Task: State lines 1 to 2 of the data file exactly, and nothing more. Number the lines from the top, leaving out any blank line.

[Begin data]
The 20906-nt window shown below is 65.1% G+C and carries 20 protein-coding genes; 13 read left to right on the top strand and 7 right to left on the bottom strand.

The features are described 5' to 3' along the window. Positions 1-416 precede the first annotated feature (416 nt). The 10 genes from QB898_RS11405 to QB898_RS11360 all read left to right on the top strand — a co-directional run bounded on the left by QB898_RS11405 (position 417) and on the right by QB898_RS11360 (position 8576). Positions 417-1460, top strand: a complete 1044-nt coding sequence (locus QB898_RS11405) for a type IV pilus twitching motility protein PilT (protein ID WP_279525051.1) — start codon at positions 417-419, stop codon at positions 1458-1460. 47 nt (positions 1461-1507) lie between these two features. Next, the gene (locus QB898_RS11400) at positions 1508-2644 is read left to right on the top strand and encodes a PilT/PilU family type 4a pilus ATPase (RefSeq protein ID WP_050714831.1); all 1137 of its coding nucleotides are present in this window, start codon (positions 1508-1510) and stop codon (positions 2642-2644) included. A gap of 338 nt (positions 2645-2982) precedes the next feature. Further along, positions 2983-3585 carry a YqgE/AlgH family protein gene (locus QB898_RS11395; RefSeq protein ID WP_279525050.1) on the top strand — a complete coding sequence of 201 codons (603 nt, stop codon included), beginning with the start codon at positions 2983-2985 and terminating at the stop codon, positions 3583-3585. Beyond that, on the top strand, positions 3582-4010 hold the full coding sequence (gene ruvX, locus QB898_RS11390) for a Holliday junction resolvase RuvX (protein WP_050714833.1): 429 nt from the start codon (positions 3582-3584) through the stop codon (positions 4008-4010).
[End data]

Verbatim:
The 20906-nt window shown below is 65.1% G+C and carries 20 protein-coding genes; 13 read left to right on the top strand and 7 right to left on the bottom strand.

The features are described 5' to 3' along the window. Positions 1-416 precede the first annotated feature (416 nt). The 10 genes from QB898_RS11405 to QB898_RS11360 all read left to right on the top strand — a co-directional run bounded on the left by QB898_RS11405 (position 417) and on the right by QB898_RS11360 (position 8576). Positions 417-1460, top strand: a complete 1044-nt coding sequence (locus QB898_RS11405) for a type IV pilus twitching motility protein PilT (protein ID WP_279525051.1) — start codon at positions 417-419, stop codon at positions 1458-1460. 47 nt (positions 1461-1507) lie between these two features. Next, the gene (locus QB898_RS11400) at positions 1508-2644 is read left to right on the top strand and encodes a PilT/PilU family type 4a pilus ATPase (RefSeq protein ID WP_050714831.1); all 1137 of its coding nucleotides are present in this window, start codon (positions 1508-1510) and stop codon (positions 2642-2644) included. A gap of 338 nt (positions 2645-2982) precedes the next feature. Further along, positions 2983-3585 carry a YqgE/AlgH family protein gene (locus QB898_RS11395; RefSeq protein ID WP_279525050.1) on the top strand — a complete coding sequence of 201 codons (603 nt, stop codon included), beginning with the start codon at positions 2983-2985 and terminating at the stop codon, positions 3583-3585. Beyond that, on the top strand, positions 3582-4010 hold the full coding sequence (gene ruvX, locus QB898_RS11390) for a Holliday junction resolvase RuvX (protein WP_050714833.1): 429 nt from the start codon (positions 3582-3584) through the stop codon (positions 4008-4010).